March 16 (Reuters) – Credit Suisse (CSGN.S) said on Thursday it would borrow up to $54 billion from the Swiss central bank to bolster liquidity and investor confidence, after a slump in its equities has intensified fears of a global banking crisis.
The bank’s announcement, which came in the middle of the night in Zurich, sent Credit Suisse shares up 24% and helped reverse some of the heavy losses in stock markets sparked by investor fears over a potential bank runs around the world.
Credit Suisse is the first major global bank to receive an emergency lifeline since the 2008 financial crisis and its troubles have raised serious doubts about central banks’ ability to continue their fight against inflation with hikes aggressive interest rates.
Switzerland’s second-biggest bank said it would exercise an option to borrow up to 50 billion Swiss francs ($54 billion) from the central bank.
See 2 more stories
This followed assurances from Swiss authorities on Wednesday that Credit Suisse met “the capital and liquidity requirements imposed on systemically important banks” and that it could access central bank liquidity if needed.
JP Morgan analysts said the measures would give the Swiss lender time to complete its restructuring.
“The combination of measures should be sufficient to stem negative movements in the capital structure as the market considers the potential impact of liquidity pressures,” JP Morgan said in a note Thursday.
As its shares rebounded, the cost of insuring Credit Suisse’s debt exposure fell. Five-year credit default swaps fell 128 basis points to 1,016 basis points from Wednesday’s close after hitting record highs that day.
The European Banking Index <.SX7P) rose 2.4% on Switzerland's dramatic intervention as shares of major banks rose and insurance protection on bonds issued by BNP Paribas (BNPP. PA), Deutsche Bank (DBKGn.DE) and UBS also retreating. down.
For most of the Asian day, stocks wallowed in the red as investors rushed to the relative “safe havens” of gold, bonds and the dollar. Although the Credit Suisse announcement helped pare some losses, trading was volatile and sentiment fragile.
The head of Japan’s banking lobby said there were no signs yet that the Japanese financial system would be affected by a crisis of confidence in Credit Suisse, as Japanese banks are well capitalized.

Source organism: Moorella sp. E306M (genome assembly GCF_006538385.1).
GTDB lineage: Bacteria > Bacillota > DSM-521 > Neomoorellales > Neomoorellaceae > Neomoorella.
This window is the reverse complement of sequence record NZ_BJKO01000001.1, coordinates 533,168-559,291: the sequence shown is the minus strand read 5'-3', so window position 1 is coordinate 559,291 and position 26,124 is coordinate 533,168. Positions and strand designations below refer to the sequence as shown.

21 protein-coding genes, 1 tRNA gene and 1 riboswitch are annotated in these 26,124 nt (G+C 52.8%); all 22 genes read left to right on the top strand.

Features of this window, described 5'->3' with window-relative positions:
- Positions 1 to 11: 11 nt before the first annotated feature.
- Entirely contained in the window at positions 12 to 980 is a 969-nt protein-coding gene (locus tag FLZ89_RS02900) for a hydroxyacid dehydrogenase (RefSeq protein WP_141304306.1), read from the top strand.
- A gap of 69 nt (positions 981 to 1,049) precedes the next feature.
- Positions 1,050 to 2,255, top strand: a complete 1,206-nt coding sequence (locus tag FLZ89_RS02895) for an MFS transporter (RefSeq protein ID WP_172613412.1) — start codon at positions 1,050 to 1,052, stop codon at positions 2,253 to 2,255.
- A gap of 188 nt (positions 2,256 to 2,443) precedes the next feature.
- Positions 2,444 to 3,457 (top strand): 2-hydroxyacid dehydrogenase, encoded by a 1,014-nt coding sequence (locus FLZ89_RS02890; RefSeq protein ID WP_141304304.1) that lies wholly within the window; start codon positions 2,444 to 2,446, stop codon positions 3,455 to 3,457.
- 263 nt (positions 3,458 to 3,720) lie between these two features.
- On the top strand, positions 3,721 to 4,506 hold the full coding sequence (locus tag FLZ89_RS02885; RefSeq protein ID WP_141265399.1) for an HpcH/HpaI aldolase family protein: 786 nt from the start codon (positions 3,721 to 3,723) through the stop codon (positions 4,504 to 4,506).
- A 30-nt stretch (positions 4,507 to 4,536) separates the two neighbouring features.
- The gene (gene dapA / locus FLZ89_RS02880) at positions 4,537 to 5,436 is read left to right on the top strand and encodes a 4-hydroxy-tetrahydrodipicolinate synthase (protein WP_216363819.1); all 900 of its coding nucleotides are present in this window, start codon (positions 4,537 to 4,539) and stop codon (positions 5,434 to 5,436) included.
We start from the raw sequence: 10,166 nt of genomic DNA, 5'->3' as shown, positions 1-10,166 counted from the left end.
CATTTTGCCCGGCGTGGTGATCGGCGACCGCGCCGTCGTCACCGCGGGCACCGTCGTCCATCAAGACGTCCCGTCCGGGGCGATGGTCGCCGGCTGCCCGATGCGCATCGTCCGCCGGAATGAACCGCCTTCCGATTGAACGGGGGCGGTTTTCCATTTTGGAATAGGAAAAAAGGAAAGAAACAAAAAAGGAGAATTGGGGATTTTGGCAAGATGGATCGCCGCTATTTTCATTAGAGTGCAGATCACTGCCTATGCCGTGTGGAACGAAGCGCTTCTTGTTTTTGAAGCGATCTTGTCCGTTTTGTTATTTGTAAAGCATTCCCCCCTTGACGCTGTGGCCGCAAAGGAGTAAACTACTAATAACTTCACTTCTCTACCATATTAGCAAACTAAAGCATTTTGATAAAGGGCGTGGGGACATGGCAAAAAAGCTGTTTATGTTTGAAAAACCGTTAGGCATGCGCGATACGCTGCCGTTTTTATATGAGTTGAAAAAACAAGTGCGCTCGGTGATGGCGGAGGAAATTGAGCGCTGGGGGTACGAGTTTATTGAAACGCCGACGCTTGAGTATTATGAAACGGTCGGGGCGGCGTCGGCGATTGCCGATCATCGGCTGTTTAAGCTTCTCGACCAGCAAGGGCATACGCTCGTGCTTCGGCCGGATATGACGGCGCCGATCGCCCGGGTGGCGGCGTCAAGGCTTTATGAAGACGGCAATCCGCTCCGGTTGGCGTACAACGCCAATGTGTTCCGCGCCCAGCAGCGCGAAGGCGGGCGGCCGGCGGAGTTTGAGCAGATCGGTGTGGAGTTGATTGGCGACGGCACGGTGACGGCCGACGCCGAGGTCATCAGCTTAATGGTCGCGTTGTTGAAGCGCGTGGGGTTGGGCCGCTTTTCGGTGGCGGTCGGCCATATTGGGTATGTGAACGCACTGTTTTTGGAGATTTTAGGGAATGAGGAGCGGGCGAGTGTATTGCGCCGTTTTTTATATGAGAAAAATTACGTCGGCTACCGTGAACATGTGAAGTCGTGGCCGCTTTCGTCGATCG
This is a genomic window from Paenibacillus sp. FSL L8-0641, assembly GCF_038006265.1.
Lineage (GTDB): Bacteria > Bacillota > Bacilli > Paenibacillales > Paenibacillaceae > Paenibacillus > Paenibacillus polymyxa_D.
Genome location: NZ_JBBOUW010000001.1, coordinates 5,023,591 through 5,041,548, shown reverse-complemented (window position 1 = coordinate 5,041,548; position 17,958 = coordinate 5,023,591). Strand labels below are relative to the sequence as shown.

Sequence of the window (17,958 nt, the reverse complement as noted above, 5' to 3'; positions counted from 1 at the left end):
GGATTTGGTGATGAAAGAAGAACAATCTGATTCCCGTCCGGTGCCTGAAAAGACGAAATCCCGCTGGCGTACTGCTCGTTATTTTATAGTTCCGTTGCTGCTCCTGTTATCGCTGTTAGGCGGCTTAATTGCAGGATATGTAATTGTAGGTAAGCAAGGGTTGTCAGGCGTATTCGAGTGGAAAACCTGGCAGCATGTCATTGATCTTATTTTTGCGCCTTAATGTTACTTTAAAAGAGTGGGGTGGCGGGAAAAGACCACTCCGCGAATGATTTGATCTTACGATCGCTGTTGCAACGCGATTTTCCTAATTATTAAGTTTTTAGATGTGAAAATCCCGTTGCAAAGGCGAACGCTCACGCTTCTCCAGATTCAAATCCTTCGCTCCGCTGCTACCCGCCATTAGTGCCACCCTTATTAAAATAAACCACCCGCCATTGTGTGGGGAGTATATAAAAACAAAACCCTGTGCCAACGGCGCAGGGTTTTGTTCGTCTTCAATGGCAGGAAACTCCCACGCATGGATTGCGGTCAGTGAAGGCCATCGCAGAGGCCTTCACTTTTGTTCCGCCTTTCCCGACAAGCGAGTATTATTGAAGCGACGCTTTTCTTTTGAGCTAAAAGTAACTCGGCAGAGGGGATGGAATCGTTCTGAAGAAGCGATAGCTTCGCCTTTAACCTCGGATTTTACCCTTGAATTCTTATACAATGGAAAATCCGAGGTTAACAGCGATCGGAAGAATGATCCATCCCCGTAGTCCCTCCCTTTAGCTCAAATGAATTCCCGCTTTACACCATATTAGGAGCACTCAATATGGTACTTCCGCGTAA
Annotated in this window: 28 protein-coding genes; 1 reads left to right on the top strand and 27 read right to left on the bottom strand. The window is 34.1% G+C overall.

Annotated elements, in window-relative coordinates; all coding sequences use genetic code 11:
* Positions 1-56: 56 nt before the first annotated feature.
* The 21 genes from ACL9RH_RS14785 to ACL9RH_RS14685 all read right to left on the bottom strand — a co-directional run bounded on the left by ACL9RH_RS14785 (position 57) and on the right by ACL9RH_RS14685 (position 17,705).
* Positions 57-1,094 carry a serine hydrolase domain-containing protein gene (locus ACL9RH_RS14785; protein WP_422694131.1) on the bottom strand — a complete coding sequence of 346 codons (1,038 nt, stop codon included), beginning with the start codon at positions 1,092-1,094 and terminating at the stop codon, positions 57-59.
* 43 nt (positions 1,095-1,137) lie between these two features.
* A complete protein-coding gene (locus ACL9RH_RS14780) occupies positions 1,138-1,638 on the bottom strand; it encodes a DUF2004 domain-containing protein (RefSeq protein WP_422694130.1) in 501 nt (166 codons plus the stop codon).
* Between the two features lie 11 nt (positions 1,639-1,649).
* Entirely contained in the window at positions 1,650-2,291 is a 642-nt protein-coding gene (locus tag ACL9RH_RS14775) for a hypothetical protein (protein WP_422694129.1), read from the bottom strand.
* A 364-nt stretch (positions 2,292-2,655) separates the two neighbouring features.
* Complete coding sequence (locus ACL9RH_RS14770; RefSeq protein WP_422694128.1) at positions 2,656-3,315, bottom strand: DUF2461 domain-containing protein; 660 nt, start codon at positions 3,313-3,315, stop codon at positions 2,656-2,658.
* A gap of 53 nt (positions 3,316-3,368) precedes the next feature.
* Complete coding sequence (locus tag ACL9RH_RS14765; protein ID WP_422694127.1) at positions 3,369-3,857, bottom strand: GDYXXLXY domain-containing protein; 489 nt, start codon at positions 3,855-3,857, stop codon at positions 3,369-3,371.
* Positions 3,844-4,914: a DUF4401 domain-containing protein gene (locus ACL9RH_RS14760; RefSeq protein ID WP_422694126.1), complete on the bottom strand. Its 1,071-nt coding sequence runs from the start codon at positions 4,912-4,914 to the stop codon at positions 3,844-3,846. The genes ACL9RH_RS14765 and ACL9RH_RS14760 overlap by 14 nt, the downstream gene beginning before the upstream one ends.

Credit Suisse’s borrowings will be made under the Covered Lending Facility and a Short Term Liquidity Facility, fully collateralized by high quality assets. It also announced offers of senior debt securities for cash of up to 3 billion francs.
Chief Executive Ulrich Koerner told Credit Suisse staff in a memo they should focus on the facts as he pledged to move quickly with a plan to streamline operations.
Credit Suisse would continue to focus on transformation from a position of strength, citing an improved liquidity coverage ratio and recent capital raises, Koerner said.
Meanwhile, Credit Suisse bankers in Asia have reached out to clients to reassure them after the latest inflow of funds.
“We told them to read the statements and look at the fact that we are buying 3 billion francs worth of bonds because they are so cheap,” said a Hong Kong-based senior banker, who requested the anonymity.
The 167-year-old bank’s troubles have shifted the attention of investors and regulators from the United States to Europe, where Credit Suisse led a sell-off in bank shares after its biggest investor said it could not provide more financial assistance due to regulatory constraints.
Concerns about Credit Suisse added to broader banking sector fears sparked by last week’s collapse of Silicon Valley Bank (SVB) (SIVB.O) and Signature Bank, two midsize U.S. companies.
Investors are also focused on any action by central banks and other regulators elsewhere to restore confidence.
Policymakers in Australia and South Korea sought to reassure markets that banks in their jurisdictions were well capitalized.
The demise of SVB last week, followed by that of Signature Bank two days later, sent banking stocks on a rollercoaster ride as investors feared another meltdown like Lehman Brothers, the Wall Street giant whose bankruptcy triggered the global financial crisis.
On Wednesday, shares of Credit Suisse led the European banking index (.SX7P) down 7%.
The exit for the gates raised fears of a broader threat to the financial system, and two watchdog sources told Reuters the European Central Bank had contacted banks under its watch to ask about their exposures to Credit Suisse.
The US Treasury also said it was monitoring the situation around Credit Suisse and was in touch with its global counterparts.
Rapidly rising interest rates have made it harder for some businesses to repay or service loans, increasing the risk of losses for lenders already worried about a recession.
Traders are now betting that the Federal Reserve, which was expected to accelerate interest rate hikes last week in the face of persistent inflation, could pause or reverse course.
Bets on a big ECB interest rate hike at Thursday’s meeting also quickly evaporated. Money market prices suggest traders now see less than a 20% chance of a 50 basis point rate hike.
For now, investors are focused on Credit Suisse.
“The next important step is to get out of their CEO and show their new strategy to the public as soon as possible to reassure the markets,” said Tareck Horchani, head of prime brokerage at Maybank Securities in Singapore.
Additional reporting by Akriti Sharma in Bengaluru, Rae Wee in Singapore, Amanda Cooper, Chiara Elisei and Dhara Ranasinghe in London, John Revill in Zurich; Written by Deepa Babington, Sam Holmes and Alexander Smith; Editing by Matthew Lewis, Shri Navaratnam and Tomasz Janowski
Our standards: The Thomson Reuters Trust Principles.